They are my people. Please, let me talk to them.
They speak in tongues in the cafeteria of life on the Outside.
They eat the bland food fed to them to keep their nerves at bay
At dawn when they are rattled to rise and face
The cuff tightening thick around their bicep. Halfway dozing,
They crack their mouths for the thermometer.
Yes. They have had a bowel movement the day before.
Breakfast at nine. They stare at the TV or knit scarves in the rec. room,
Make small talk with slurry tongues and dry mouths about discharge dates.
The orderly rolls out the chosen, charted for a round of shock.
One receives baskets of letters each day.
The rest of my people seldom see a soul, except on Sunday
Big visitor’s day. Then my people’s own people
Emerge with nervous, porcelain smiles, shamefaced, needing a cigarette
Or an excuse to step out and walk around the grounds
Around the picnic table, smoke, and hope it’s not in the blood.
Driving Through the Grove
Let me give you an example: my reputation
Was as a van—almost new, low mileage. And I woke up
One afternoon to find some nice people spray-painted
Tags all over it, keyed the sliding door, and drove a nail
Through a rear tire. Now I am considering getting out
Of this state of mind in which I find myself.
I don’t mean I want to buy some well-to-do place,
And I don’t want to bad mouth anyone—
Not even the nice people who made caca of my good name.
I’m talking assisted living. Ever since the separation,
I’ve secretly wanted someone to help—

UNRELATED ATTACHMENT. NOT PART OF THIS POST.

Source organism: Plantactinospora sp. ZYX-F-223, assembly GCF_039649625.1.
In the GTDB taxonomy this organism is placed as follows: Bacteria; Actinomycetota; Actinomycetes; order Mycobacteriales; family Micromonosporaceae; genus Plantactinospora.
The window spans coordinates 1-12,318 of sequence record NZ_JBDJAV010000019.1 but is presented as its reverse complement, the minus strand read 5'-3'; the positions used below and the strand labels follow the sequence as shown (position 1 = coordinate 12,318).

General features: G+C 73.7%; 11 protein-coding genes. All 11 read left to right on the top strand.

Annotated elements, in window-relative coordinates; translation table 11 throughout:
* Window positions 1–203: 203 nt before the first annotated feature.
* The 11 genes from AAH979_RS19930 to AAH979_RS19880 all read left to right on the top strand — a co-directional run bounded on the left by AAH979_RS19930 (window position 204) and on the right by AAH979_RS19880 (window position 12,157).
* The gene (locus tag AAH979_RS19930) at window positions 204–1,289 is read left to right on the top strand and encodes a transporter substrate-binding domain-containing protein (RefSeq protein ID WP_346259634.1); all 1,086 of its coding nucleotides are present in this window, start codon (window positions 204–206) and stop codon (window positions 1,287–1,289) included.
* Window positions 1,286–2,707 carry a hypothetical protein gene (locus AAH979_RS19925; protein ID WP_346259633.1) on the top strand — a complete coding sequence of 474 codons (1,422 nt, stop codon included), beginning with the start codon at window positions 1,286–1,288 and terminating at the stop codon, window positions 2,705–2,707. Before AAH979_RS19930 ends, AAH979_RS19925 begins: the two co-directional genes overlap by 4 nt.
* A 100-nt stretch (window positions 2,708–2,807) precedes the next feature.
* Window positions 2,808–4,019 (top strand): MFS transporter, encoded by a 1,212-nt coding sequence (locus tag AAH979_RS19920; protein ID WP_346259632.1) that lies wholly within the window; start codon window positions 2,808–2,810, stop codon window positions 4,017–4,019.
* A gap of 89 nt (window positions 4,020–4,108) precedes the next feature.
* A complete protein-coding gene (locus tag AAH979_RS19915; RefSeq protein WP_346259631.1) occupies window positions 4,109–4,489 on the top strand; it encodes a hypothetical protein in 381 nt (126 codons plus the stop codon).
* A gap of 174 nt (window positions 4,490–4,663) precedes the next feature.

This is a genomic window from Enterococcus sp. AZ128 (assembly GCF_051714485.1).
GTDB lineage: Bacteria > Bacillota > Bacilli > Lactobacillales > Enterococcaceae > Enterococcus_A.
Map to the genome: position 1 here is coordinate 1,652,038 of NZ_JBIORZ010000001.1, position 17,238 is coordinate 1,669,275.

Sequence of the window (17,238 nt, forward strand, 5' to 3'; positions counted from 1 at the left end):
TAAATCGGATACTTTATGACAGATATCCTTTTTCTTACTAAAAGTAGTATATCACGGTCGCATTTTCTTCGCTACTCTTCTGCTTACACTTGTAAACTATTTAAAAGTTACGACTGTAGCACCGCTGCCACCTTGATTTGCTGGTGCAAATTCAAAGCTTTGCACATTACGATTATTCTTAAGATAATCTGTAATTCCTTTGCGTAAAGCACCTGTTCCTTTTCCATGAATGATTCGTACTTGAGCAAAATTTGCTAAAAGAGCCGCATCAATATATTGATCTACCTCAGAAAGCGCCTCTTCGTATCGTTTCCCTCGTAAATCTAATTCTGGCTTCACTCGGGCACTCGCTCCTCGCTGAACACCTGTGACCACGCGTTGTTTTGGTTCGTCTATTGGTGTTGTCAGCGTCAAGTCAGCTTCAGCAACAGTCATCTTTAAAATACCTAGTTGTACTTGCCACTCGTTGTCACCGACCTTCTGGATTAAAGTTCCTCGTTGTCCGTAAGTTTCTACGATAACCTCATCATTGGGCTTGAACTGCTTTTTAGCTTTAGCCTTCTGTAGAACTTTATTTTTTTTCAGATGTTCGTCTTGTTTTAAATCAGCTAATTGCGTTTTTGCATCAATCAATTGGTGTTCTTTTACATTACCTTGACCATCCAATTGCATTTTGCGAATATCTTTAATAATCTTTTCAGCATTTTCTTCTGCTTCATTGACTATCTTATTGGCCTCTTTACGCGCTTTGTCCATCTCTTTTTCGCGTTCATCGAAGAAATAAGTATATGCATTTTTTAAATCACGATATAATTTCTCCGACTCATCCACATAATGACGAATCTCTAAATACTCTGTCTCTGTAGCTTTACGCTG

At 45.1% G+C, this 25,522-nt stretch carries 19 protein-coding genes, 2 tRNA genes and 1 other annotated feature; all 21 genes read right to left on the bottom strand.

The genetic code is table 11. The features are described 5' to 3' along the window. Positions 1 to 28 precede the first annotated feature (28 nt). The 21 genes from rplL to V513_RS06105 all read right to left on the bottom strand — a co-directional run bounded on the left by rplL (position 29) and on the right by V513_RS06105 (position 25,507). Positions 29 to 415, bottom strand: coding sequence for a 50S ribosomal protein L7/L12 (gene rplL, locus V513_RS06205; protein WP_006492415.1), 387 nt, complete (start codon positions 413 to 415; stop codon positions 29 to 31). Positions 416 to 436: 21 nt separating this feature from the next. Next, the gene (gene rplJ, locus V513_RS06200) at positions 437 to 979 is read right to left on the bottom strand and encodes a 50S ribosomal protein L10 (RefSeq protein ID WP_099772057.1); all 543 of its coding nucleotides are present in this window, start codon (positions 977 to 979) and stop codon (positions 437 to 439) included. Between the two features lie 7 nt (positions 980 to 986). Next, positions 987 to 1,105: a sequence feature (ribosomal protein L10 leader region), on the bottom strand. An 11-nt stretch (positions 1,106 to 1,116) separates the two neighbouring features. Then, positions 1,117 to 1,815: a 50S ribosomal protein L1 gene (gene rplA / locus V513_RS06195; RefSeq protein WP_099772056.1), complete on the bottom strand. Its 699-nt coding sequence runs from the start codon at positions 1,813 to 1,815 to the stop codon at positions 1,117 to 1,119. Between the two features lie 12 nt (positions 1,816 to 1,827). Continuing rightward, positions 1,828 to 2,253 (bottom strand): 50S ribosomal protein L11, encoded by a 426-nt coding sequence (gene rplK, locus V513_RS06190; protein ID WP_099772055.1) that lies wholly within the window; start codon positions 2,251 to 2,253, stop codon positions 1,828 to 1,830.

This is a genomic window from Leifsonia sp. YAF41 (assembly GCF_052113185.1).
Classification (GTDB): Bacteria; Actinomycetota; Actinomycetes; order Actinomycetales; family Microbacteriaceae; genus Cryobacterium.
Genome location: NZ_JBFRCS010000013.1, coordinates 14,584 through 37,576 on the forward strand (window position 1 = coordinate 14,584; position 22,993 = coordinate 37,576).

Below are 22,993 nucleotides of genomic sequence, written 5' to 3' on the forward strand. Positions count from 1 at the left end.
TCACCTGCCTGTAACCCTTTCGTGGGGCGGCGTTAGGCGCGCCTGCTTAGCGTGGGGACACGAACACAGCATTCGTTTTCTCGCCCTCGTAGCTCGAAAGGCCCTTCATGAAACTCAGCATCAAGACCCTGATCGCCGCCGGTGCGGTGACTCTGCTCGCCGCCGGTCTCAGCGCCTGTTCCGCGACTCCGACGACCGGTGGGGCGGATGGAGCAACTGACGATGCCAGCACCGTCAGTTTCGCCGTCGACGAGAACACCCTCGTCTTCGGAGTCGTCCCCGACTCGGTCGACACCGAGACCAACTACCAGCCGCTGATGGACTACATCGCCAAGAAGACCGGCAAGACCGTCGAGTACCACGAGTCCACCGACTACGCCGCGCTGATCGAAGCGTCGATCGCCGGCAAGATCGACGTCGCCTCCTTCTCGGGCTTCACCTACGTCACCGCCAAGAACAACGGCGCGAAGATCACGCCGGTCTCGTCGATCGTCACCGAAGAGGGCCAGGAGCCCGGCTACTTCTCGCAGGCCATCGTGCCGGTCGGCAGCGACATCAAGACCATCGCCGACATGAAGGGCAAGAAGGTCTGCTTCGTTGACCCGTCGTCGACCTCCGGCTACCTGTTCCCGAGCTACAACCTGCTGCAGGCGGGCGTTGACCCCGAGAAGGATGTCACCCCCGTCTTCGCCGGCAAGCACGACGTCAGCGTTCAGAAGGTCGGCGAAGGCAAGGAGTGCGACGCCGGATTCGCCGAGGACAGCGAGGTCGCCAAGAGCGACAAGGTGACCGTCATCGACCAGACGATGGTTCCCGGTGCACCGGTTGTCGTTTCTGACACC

Someone to help make things easier on me.
It’s hard enough living without a drink.
Harder still to see my son only twice a week.
I want to return to the part of the museum that had
Soutine’s swaying streets and Picasso’s cubist femmes.
I walk through the rooms in my basement apartment
And think in all the mess, there must be a floor here somewhere.
Greeting of the Players
If we can jolly well hold
Off the crossed staves of the groundlings,
Collect the pieces tossed from the boxes,
And take it all in stride, then the hoax
We live and strive for will soon follow.
Who would think to collect us
In a folio when we’re in it just for kicks.
The health of the sick and gouty rich
Is put out for a spell. We assert the noble
Cause of the value in sheer diversion.
And jotting by jot we proof
The text talking to itself again,
Letting loose balloons that rise and float
Into other counties. We tie cards to them
And sometime, postmarked, they return.
[Mebane Robertson is a writer and musician based in Brooklyn. Read more about his work, and check out his Signal from Draco: New & Selected Poems here.]